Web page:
Winner of the 2011 Outstanding Academic Title Award, sponsored by Choice.
Mainstream rap's seductive blend of sexuality, violence, and bravado hardly seems the stuff of school curricula. And chances are good that the progressive and revolutionary "underground" hip-hop of artists such as The Roots or Mos Def is not on the playlists of most high-school students. That said, hip-hop culture remains a profound influence on contemporary urban youth culture and a growing number of teachers are developing strategies for integrating it into their classrooms. While most of these are hip-hop generation members who cannot imagine leaving the culture at the door, this book tells the story of a white teacher who stepped outside his comfort zone into the rich and messy realm of student popular investments and abilities.
Slam School takes the reader into the heart of a poetry course in an urban high school to make the case for critical hip-hop pedagogies. Pairing rap music with its less controversial cousins, spoken word and slam poetry, this course honored and extended student interests. It also confronted the barriers of race, class, gender, and generation that can separate white teachers from classrooms of predominantly black and Latino students and students from each other.
Bronwen Low builds a surprising argument: the very reasons teachers might resist the introduction of hip-hop into the planned curriculum are what make hip-hop so pedagogically vital. Class discussions on topics such as what one can and cannot say in the school auditorium or who can use the N-word raised pressing and difficult questions about language, culture and identity. As she reveals, an innovative, student-centered pedagogy based on spoken word curriculum that is willing to tolerate conflict, as well as ambivalence, has the potential to air tensions and lead to new insights and understandings for both teachers and students.
About the author
Bronwen E. Low is Associate Professor of Education at McGill University. She is the coauthor of Reading Youth Writing: "New" Literacies, Cultural Studies and Education (2008), with Michael Hoechsmann.
"Overall, Low's book is useful for community literacy scholars as an application and assessment of a popular practice and growing pedagogy in schools and community organizations . . . Low's approach, of juxtaposing multiple interpretations of an event, is one step toward focusing more intently on listening and audience. This practice is one that any discussion of conflict and pedagogy should feature, and scholars who engage with this book will have found another tool for doing so."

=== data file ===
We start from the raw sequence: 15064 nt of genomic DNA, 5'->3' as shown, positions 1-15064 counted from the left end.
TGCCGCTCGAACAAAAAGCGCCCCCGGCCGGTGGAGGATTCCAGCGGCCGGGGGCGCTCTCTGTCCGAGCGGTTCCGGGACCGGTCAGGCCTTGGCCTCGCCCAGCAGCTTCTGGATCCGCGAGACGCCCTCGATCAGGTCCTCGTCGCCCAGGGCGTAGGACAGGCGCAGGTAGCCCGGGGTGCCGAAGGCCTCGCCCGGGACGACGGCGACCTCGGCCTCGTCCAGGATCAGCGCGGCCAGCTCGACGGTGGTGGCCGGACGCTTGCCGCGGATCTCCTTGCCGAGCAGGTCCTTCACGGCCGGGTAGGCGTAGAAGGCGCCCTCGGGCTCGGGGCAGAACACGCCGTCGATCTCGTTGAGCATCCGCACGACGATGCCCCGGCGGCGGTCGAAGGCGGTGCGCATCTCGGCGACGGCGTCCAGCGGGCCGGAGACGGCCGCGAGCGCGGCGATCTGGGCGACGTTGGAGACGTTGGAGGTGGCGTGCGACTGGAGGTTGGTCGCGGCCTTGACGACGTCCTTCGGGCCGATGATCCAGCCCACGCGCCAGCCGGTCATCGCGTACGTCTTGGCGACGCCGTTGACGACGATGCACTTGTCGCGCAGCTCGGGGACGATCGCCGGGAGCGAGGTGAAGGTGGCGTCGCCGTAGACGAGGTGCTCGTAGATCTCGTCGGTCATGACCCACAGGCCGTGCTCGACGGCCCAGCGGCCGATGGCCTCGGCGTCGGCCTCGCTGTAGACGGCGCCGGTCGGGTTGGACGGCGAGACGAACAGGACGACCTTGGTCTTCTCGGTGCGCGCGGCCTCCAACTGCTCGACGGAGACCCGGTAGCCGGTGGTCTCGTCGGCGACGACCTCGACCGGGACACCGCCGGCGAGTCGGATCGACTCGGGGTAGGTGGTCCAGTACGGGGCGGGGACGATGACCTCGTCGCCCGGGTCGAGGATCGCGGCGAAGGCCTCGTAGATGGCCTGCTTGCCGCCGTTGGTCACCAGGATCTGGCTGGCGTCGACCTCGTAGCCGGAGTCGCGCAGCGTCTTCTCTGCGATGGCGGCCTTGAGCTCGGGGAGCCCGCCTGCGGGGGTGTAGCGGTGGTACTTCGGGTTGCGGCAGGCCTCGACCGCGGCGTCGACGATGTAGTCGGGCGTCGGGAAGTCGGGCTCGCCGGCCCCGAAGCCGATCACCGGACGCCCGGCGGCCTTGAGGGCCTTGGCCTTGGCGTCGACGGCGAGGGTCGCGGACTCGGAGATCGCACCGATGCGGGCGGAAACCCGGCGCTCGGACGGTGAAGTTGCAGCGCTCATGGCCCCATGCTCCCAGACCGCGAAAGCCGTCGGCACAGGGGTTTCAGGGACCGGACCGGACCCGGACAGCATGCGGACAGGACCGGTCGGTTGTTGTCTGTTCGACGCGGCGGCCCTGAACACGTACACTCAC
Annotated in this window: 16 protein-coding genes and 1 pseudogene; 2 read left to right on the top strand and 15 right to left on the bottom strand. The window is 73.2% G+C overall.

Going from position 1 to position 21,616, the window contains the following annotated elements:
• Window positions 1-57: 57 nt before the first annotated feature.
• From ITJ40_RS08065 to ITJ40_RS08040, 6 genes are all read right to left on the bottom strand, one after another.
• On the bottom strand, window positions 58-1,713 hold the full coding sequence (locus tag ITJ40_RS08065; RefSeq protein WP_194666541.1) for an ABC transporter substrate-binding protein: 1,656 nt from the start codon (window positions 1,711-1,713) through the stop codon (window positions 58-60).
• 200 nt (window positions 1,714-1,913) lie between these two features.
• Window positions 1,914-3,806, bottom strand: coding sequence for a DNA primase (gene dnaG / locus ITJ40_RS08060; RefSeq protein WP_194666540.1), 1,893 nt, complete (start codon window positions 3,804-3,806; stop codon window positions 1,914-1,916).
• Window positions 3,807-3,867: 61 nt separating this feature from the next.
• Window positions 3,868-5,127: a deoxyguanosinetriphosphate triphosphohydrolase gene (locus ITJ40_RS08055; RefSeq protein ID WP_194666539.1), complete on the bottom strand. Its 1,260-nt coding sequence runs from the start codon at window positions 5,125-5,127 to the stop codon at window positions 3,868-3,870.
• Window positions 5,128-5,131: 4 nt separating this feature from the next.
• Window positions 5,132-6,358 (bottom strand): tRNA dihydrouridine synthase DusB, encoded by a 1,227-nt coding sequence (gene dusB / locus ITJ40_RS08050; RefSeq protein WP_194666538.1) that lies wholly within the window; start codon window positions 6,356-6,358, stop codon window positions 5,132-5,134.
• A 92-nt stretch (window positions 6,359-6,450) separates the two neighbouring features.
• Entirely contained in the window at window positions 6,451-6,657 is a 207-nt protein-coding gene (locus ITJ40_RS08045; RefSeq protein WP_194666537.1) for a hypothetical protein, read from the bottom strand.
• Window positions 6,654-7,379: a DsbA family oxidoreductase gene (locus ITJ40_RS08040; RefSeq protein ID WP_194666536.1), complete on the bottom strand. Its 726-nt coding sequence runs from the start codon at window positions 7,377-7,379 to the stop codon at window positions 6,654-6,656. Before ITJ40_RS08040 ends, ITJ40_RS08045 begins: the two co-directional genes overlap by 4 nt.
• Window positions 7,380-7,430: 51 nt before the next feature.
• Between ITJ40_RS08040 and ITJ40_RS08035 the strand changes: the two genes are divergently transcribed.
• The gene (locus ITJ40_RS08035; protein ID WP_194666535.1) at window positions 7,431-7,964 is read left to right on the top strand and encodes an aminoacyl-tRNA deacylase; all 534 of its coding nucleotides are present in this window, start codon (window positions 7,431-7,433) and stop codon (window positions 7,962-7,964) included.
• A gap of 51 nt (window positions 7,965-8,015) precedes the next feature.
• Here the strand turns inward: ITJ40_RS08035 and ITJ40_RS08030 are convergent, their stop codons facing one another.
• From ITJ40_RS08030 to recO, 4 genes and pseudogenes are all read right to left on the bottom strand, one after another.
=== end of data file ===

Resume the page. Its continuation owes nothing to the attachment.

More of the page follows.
—Amanda Fields, Community Literacy Journal
"Low's Slam School gives hope to teachers by offering an alternative to standard language forms while also empowering students' identities, cultures, and language (in its many forms) through a student-centered pedagogy based on hip-hop and spoken word."
—Tiffany Farias-Sokoloski, International Journal of Multicultural Education
"The book illuminates on the consequences of the deficit model of schooling in American society; it also describes the reality of racism, marginalisation, and exclusion of minorities in the school context, providing a solution to improve the quality of learning and teaching for African American and Latino students."
—Rupam Saran, Anthropological Forum
"Low imparts an insightful account of how slam poetry provided students with an essential critical space to acknowledge shared identifications, negotiate new meanings, and witness displays of each other's academic and social strengths . . . [T]his book will inspire practitioners to afford learners with creative, culturally relevant, and meaningful ways to express their realities."
—Tryphenia B. Peele-Eady, Journal of Anthropological Research
"Low not only celebrates the potential of using hip-hop in the classroom, but also examines the very real and difficult tensions that both inhibit and demand its use in schools. Her concern with issues of cultural 'insider and outsider-ness,' the sharing of authority and expertise in student-teacher dynamics, and the contradictory nature of popular culture, all enable teachers with little or no connection to hip-hop and spoken word to engage these artistic, literary, and verbal traditions."
—H. Samy Alim, Stanford University
"Low not only synthesizes hip-hop and spoken word history and culture, she brings them to life through a dynamic pedagogical portrait examining the complexities and power of creating a curriculum around youth culture. Slam School is a must read for educators seeking to bridge the gap between the coffee house and the school house."
—Maisha T. Winn (formerly Maisha T. Fisher), Emory University, author of Writing in Rhythm and Black Literate Lives
"Slam School is a welcome and necessary addition to the current literature on hip-hop based education. Drawing from an impressive range of intellectual traditions, the book also adds a sorely needed layer of theoretical complexity and practical insight to the current conversations around youth culture, pedagogy, and identity. Low's careful, wide-ranging, and reflexive analysis will be instructive to scholars, theorists, and practitioners alike."
—Marc Lamont Hill, author of Beats, Rhymes, and Classroom Life: Hip-hop Pedagogy and the Politics of Identity